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January 24, 2014

Rice's regression halts Illini progress




Two steps forward and one big leap back.

Two of Illinois basketball's struggling veteran starters busted out of slumps during Thursday's 62-55 loss at Ohio State but its most productive star slunk into the basketball abyss. If the Illini (13-7, 2-5 Big Ten) - a team with little margin for error - want to crawl out of its current hole, their starters must hit a simultaneous stride. From what we've seen during the current five-game skid, that might be asking a lot.

The Illini actually saw some encouraging signs Thursday. Nnanna Egwu finally regained some confidence. The Illini center, who had a combined 10 points in the previous four games and was shooting 24.4 percent during his first six Big Ten games, scored 10 points on 5-for-9 shooting and also hauled in nine, finishing one rebound short of his second double-double of the season. Egwu had a defensive rebound percentage under 10 percent in four of the last five games. His defensive rebound percentage on Thursday was 23.4 percent, while his offensive rebound rate was 11.3 percent.

"I think the big thing for him is he can't get caught up in shot-making," Illinois coach John Groce said. "It's great if he does. Today, he was 5-for-9, that's awesome. But he's really good defensively. He blocked shots. He was affecting things around the basket. He affects field-goal percentage.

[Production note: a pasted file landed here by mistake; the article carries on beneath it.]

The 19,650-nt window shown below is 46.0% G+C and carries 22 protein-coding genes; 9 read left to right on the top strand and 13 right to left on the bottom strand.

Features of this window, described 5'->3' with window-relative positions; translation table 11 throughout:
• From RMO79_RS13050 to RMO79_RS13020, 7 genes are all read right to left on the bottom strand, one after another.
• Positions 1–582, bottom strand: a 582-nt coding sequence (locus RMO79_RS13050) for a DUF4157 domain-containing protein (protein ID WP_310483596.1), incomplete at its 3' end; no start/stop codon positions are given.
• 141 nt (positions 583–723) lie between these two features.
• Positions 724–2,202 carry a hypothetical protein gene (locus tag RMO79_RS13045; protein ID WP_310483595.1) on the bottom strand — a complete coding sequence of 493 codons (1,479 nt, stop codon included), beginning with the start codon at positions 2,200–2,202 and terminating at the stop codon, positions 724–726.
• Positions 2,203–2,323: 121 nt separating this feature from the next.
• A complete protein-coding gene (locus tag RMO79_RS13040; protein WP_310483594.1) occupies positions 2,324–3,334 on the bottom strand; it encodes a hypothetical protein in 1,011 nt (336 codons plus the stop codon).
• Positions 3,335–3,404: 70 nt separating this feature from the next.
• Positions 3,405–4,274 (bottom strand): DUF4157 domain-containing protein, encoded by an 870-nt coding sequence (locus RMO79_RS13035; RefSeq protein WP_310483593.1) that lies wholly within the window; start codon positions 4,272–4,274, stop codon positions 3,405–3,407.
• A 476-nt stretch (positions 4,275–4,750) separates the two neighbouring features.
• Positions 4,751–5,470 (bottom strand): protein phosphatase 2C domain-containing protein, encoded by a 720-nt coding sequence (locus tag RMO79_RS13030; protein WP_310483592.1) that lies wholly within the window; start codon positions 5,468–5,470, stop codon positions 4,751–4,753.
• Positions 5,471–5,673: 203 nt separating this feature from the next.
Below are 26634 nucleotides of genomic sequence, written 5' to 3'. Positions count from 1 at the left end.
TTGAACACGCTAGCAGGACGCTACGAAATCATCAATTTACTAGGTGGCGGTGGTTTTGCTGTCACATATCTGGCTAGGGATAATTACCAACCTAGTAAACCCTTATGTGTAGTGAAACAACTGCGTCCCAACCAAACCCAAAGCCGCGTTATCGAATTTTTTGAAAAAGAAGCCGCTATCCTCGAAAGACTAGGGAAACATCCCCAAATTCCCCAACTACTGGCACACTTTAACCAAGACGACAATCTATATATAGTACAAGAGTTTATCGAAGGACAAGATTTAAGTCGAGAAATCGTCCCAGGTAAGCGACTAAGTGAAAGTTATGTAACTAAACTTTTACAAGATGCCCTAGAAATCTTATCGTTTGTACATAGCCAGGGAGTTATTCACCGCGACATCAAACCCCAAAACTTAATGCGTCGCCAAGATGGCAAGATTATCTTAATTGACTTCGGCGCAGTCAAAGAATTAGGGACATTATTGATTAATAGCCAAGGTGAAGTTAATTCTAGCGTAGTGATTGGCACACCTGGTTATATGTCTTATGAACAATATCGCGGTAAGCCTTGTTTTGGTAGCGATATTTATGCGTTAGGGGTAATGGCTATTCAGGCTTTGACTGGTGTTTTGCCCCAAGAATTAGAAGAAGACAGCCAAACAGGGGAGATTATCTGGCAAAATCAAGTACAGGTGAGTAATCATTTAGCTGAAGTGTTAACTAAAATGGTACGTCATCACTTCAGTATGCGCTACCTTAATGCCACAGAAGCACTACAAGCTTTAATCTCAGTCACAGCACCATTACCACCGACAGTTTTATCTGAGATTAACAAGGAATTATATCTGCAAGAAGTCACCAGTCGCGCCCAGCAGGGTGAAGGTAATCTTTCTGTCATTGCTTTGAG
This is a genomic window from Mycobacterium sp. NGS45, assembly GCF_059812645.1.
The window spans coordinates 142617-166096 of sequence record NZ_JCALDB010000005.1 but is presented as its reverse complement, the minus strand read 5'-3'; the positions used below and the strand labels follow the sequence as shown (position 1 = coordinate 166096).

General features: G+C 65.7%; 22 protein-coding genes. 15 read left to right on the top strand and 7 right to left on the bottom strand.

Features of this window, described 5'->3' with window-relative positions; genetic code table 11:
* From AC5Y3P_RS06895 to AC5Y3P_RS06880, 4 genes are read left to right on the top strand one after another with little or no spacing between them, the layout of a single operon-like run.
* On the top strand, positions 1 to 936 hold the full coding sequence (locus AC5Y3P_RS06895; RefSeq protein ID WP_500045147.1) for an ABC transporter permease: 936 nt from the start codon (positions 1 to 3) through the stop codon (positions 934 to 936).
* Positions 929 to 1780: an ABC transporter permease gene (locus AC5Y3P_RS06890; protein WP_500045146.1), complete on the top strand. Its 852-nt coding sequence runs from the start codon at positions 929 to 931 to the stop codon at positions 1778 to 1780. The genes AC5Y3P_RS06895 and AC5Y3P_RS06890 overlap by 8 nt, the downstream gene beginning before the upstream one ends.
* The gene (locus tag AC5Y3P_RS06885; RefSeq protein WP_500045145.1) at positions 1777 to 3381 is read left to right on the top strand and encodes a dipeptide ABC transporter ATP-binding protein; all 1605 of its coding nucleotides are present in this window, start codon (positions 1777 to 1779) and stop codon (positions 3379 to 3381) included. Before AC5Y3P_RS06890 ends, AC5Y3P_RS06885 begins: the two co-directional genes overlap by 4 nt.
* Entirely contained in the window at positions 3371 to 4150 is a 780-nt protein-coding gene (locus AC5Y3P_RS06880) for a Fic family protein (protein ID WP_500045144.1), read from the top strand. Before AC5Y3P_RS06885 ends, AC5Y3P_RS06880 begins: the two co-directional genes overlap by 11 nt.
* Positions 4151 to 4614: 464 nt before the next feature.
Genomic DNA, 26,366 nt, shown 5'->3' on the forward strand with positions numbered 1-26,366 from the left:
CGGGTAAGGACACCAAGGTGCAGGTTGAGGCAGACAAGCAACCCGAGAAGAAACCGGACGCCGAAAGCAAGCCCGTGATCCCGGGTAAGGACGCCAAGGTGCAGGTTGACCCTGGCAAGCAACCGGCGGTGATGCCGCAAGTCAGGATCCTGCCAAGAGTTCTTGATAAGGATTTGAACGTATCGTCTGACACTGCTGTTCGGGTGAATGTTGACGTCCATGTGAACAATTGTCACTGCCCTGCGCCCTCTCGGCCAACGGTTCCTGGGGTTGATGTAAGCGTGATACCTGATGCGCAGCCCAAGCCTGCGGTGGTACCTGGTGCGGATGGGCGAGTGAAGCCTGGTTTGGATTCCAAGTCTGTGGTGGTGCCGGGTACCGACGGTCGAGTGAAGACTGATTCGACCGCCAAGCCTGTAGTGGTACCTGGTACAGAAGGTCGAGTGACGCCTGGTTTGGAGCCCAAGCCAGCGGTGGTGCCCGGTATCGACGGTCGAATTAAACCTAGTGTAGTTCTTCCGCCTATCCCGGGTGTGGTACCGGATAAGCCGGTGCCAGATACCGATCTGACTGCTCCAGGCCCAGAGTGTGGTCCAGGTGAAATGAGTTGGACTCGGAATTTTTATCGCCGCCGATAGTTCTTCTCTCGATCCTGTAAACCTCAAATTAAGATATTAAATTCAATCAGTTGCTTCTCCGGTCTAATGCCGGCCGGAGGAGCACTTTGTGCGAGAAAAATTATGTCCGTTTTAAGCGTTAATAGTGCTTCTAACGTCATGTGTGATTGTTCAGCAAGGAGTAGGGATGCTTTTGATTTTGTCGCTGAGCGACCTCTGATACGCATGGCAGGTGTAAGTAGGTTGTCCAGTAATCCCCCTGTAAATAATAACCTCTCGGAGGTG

"The biggest thing I was on him about was rebounding. That's why it was great to see him get nine tonight in 33 minutes."

Joseph Bertrand, who scored a season-low four points in two of his previous three games, kept a dog-paddling Illini offense afloat with his aggression. The Illini senior, who was benched for most of Saturday's second half vs. Michigan State for a lack of assertiveness on offense, defense and the glass, scored a team-high 19 points.

"It was good to see Joe Joe and Nnanna make a couple because they hadn't done that lately, so that was great," Groce said.

But the Illini's leading scorer, Rayvonte Rice - who entered Big Ten play leading the conference in scoring - was held scoreless for the first time in his collegiate career. Rice not only put up a big doughnut from the field (0-for-8) but he also failed to get to the free-throw line for the second-straight game.

An adductor strain suffered two weeks ago at Northwestern, the second loss of the current five-game skid, obviously has affected Rice. But he's playing. During the five straight losses, he's averaging 33.0 minutes but is shooting just 26.6 percent. As long as he's playing though, Rice has to be more productive.

The Drake transfer shot 50.0 percent during nonconference play, including 59.6 percent from inside the arc. But Rice is struggling to score at the rim against longer, more physical, more athletic Big Ten defenses. He is shooting 32.2 percent from two during conference play.

"He'll be the first to tell you, he doesn't have any excuses," Groce said. "We have to figure out a way to help him. He'll probably take some of that onus on himself. He needs to play a bit better. We've got to help him. I don't think it had anything to do with [the injury]. I think it had more to do with Ohio State's defense."